Coming Home

I have a few more things I want to post about, but in the interest of catching up to real-time, here are some final thoughts before we board our plane home tomorrow.

I am currently in a hotel room in Bangkok, about to go to bed. Tomorrow, we head back to the airport for the final leg of this trip: a three-and-a-half hour flight to Taiwan, and then 14 ½ hours more to Newark. After nearly seven months on the road, we’re coming home.

I’m not sure how I feel about this. I’m very excited to see our families and friends, that’s for sure. Part of me is tired of sleeping in hotel rooms and living out of a suitcase – not to mention eager to have more than four pairs of underwear. And I’m looking forward to being back in a culture and place that truly feels like home.

But at the same time, I can’t help but feel a little sad. This trip – our big adventure – is coming to an end. Peter starts work on January 17th.  I’ve already begun thinking about new pitches and story ideas. Sure, we’ve got the challenges of finding a place to live and settling into a new city to keep things interesting, but inevitably, a sense of routine is going to return, and with it will come the responsibilities of which we’ve been so blissfully free. Dealing with diabetes supplies. Getting car insurance. Selling story ideas. Paying the rent. This trip has been such an unusual, wonderful break.

I know that many people find travel stressful – which at times, it definitely can be – but I’ve been surprised to find that it’s also had the opposite effect: for much of the trip, I’ve felt bizarrely calm. Once you accept constant movement, you remove much of its potential stress. Since it would have been impossible to plan every step of the trip ahead of time, I was forced to take it step-by-step. We started seven months ago in Iceland and, moving day-by-day, have somehow ended up in Thailand. Everything worked out. There’s no reason to think that, if I continue to trust our abilities and accept what’s uncontrollable, it won’t continue to do so.

One of the other gifts of this trip is the sense of freedom it’s given me. Thanks in part to its length, I’ve spent much of the past seven months with a greater sense of excitement and possibility than I have experienced since graduating from college. Every day brought new options and opportunities, choices of what direction we wanted our lives to take in that particular moment. Did we want to bike sixty miles on an Estonian island? How about a dumpling-making workshop in Beijing? An overnight in a yak hair tent at the base of Mt. Everest? Every day brought an adventure – whether it was good or bad. (Fourteen hour bus rides would definitely qualify as the latter.)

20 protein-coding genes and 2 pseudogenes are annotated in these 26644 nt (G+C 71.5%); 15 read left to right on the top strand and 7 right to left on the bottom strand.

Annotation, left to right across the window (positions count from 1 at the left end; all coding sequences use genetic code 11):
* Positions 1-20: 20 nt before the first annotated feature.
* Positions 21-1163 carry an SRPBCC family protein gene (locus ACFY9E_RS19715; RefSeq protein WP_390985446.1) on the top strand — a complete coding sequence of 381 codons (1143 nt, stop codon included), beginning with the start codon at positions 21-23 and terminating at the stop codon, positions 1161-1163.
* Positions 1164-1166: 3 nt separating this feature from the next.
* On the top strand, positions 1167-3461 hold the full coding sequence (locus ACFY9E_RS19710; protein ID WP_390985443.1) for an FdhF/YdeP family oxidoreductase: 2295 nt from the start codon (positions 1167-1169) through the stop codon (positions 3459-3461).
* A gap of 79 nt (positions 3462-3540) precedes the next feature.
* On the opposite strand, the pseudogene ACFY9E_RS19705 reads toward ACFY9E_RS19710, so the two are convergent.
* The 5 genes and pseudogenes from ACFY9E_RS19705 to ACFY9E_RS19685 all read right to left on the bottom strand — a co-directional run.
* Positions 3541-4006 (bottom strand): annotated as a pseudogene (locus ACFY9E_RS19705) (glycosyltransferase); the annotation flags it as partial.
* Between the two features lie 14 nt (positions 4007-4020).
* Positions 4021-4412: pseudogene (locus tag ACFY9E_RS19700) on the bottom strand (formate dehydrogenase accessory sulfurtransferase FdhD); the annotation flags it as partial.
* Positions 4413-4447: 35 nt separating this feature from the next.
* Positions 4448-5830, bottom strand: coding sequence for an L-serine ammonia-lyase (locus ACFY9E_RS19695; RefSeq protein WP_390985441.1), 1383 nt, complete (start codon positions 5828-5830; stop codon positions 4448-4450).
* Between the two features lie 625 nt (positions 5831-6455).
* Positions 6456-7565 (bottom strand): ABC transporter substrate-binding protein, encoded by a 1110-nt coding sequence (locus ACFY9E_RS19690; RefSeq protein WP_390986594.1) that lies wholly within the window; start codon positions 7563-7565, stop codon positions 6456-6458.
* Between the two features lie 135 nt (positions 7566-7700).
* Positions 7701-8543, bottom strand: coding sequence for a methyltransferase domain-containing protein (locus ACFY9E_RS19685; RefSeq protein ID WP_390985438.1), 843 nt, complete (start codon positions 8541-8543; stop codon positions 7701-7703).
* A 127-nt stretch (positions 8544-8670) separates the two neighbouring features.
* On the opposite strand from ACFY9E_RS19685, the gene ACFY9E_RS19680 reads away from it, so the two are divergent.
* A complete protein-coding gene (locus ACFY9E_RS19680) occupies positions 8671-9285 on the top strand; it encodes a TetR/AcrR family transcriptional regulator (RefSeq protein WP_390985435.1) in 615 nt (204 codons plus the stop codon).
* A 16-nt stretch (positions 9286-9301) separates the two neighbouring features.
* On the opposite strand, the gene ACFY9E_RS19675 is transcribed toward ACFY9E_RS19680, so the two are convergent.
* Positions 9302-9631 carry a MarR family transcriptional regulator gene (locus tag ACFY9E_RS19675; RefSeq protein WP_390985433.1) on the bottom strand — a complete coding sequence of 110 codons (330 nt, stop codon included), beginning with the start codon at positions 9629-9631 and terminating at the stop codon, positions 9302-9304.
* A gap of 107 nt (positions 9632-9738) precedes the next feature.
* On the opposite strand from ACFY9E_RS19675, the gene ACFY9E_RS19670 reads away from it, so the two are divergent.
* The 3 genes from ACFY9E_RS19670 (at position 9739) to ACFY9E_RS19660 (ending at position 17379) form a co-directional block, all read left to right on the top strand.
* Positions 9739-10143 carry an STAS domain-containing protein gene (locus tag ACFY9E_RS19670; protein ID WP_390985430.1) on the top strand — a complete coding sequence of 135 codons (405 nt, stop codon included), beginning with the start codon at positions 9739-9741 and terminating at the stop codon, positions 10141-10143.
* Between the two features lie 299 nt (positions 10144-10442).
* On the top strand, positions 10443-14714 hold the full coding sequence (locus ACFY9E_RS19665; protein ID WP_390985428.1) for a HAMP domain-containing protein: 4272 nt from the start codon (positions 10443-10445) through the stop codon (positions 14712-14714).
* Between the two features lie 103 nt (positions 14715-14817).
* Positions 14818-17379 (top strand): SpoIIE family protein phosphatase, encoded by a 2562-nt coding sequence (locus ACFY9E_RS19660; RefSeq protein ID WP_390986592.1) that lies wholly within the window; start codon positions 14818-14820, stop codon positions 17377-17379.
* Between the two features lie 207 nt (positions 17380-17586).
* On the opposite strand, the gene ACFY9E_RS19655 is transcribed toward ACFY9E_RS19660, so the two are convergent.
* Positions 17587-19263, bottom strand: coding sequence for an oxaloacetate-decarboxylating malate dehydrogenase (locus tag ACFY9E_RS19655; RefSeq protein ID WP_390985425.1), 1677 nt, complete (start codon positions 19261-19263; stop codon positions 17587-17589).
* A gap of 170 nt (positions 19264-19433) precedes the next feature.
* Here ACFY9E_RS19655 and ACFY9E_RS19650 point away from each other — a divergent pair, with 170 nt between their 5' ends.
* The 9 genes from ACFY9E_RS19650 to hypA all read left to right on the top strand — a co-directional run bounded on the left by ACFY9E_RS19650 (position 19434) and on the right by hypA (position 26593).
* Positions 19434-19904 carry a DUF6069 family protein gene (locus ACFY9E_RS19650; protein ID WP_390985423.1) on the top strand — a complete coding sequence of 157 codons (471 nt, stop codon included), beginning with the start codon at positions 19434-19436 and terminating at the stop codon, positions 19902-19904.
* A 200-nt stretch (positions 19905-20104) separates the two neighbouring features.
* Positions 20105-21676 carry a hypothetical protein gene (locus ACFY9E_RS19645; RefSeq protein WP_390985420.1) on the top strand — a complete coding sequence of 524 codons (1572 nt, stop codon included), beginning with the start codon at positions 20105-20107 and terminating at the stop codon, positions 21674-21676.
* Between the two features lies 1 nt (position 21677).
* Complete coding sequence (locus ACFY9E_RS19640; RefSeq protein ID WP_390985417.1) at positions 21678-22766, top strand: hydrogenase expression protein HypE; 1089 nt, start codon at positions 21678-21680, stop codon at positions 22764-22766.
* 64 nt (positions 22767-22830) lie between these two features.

I think the biggest thing this trip has taught me, though, is to have faith in our decisions. It was very difficult to decide to leave our lives in California, for Peter to quit a great job and for us to abandon our beautiful apartment and community of friends. I remember sitting in a cafe on the day I knew Peter was giving notice and, unable to concentrate, starting to cry. What were we doing? Was this the right choice? What if it was all a huge mistake? (Mom and Dad, you may recall receiving a phone call that afternoon.)

I still don’t know about Philadelphia – with no friends there and no place yet to live, the jury’s still out. But this trip wasn’t just the right choice; it has been one of the best experiences of my life. What makes me sad right now is feeling that this adventure – and perhaps most importantly, this opportunity to spend uninterrupted time with the person I love the most – is coming to an end.

But, of course, that’s one of the good things about having taken this trip when we did (not to mention, uh, being married): we can do it again. Perhaps we’ll never have quite as few responsibilities as we do right now – we could have kids and a mortgage; vacation time may be scarce; I could lose the rest of the cartilage in my knees – but the world will still be there to explore.  Even if we stay home, we’ll always be creating new experiences to share with one another.  And most important, if I may quote Peter, is this: we did it. We took this trip. And no matter what the future brings, we’ll never lose these memories.

One Response to “Coming Home”

  • Nathanael Says:

    Welcome home! I was wondering how you dealt with the exhaustion and bewilderment of constantly moving and building new maps of the mind… But it sounds like you just relaxed into it, and let yourself tumble along with the breeze. You won’t feel it as intensely since you are arriving in a new city, but when we got back to SF from Argentina everything seemed so easy – I already knew exactly where the barber, library, best coffee shop was – and I found I had left behind an apartment perfectly appointed to my every whim. These days I’m spending many many hours on the couch. And if it’s not too soon to console your nostalgia for your adventure, I’ll tell you that — although I love being surprised by foreign things I didn’t know existed and the continuous affirmation of human solidarity that comes when I depend on the good graces of people very different from myself — there are luscious adventures to be had when conveyed by a good couch and a stack of books.

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